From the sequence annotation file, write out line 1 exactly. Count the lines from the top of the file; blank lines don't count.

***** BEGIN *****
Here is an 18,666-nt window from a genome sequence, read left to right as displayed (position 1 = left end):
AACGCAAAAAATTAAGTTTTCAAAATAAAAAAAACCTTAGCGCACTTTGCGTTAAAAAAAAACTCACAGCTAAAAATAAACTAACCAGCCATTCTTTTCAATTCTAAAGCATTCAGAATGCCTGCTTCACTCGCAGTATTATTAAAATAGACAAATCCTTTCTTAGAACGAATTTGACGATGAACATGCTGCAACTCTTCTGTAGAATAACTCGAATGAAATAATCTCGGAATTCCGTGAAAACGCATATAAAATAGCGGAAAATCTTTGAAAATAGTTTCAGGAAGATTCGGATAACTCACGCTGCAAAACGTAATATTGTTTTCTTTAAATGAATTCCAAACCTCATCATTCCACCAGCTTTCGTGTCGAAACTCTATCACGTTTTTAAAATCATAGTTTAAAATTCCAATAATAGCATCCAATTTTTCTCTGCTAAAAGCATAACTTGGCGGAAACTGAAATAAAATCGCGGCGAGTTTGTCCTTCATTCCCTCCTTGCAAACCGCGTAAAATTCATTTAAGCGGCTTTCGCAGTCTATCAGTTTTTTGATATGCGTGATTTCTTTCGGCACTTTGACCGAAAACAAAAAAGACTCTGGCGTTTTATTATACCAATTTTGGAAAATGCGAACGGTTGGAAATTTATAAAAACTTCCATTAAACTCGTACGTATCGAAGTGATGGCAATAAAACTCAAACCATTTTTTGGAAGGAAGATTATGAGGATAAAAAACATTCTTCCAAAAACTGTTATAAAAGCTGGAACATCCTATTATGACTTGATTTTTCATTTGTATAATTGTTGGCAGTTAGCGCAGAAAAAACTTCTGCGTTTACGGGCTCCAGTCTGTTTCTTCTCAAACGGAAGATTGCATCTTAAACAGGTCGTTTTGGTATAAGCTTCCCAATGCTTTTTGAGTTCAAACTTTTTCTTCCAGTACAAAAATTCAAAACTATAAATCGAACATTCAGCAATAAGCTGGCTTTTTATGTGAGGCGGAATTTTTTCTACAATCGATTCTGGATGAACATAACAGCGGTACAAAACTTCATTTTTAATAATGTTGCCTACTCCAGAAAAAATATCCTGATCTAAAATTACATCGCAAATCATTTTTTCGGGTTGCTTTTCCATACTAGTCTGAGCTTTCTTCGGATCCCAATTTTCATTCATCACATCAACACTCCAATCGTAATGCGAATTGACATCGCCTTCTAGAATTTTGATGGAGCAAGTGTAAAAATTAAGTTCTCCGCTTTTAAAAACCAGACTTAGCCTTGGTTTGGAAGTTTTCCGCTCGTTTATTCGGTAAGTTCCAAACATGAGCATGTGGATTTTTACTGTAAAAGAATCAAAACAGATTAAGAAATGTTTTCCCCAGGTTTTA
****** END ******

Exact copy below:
Here is an 18,666-nt window from a genome sequence, read left to right as displayed (position 1 = left end):